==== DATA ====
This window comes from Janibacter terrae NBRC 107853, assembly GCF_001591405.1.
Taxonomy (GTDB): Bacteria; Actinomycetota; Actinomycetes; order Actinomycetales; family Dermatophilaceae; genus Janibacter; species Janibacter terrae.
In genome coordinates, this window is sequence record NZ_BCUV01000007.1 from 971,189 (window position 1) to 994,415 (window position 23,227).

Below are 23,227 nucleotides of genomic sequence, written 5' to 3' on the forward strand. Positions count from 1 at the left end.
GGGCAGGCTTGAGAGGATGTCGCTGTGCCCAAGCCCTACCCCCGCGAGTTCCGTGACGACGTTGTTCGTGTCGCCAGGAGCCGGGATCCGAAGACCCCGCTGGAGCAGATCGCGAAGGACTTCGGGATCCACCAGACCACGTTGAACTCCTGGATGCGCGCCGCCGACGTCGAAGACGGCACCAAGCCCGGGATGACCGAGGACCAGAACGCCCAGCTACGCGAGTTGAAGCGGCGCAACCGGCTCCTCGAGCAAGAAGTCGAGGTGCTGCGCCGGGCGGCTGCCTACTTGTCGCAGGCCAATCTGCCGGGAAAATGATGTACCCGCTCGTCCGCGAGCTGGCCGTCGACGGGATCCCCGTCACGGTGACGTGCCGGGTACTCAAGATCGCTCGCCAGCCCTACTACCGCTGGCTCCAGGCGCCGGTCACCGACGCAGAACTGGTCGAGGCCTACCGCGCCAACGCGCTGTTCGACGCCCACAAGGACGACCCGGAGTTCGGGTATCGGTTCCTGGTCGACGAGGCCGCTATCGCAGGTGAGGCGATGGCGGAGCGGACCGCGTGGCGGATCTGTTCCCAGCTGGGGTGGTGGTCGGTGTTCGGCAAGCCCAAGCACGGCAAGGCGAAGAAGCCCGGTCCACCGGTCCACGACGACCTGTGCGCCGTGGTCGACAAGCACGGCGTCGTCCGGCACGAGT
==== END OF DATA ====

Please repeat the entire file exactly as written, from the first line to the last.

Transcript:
This window comes from Janibacter terrae NBRC 107853, assembly GCF_001591405.1.
Taxonomy (GTDB): Bacteria; Actinomycetota; Actinomycetes; order Actinomycetales; family Dermatophilaceae; genus Janibacter; species Janibacter terrae.
In genome coordinates, this window is sequence record NZ_BCUV01000007.1 from 971,189 (window position 1) to 994,415 (window position 23,227).

Below are 23,227 nucleotides of genomic sequence, written 5' to 3' on the forward strand. Positions count from 1 at the left end.
GGGCAGGCTTGAGAGGATGTCGCTGTGCCCAAGCCCTACCCCCGCGAGTTCCGTGACGACGTTGTTCGTGTCGCCAGGAGCCGGGATCCGAAGACCCCGCTGGAGCAGATCGCGAAGGACTTCGGGATCCACCAGACCACGTTGAACTCCTGGATGCGCGCCGCCGACGTCGAAGACGGCACCAAGCCCGGGATGACCGAGGACCAGAACGCCCAGCTACGCGAGTTGAAGCGGCGCAACCGGCTCCTCGAGCAAGAAGTCGAGGTGCTGCGCCGGGCGGCTGCCTACTTGTCGCAGGCCAATCTGCCGGGAAAATGATGTACCCGCTCGTCCGCGAGCTGGCCGTCGACGGGATCCCCGTCACGGTGACGTGCCGGGTACTCAAGATCGCTCGCCAGCCCTACTACCGCTGGCTCCAGGCGCCGGTCACCGACGCAGAACTGGTCGAGGCCTACCGCGCCAACGCGCTGTTCGACGCCCACAAGGACGACCCGGAGTTCGGGTATCGGTTCCTGGTCGACGAGGCCGCTATCGCAGGTGAGGCGATGGCGGAGCGGACCGCGTGGCGGATCTGTTCCCAGCTGGGGTGGTGGTCGGTGTTCGGCAAGCCCAAGCACGGCAAGGCGAAGAAGCCCGGTCCACCGGTCCACGACGACCTGTGCGCCGTGGTCGACAAGCACGGCGTCGTCCGGCACGAGT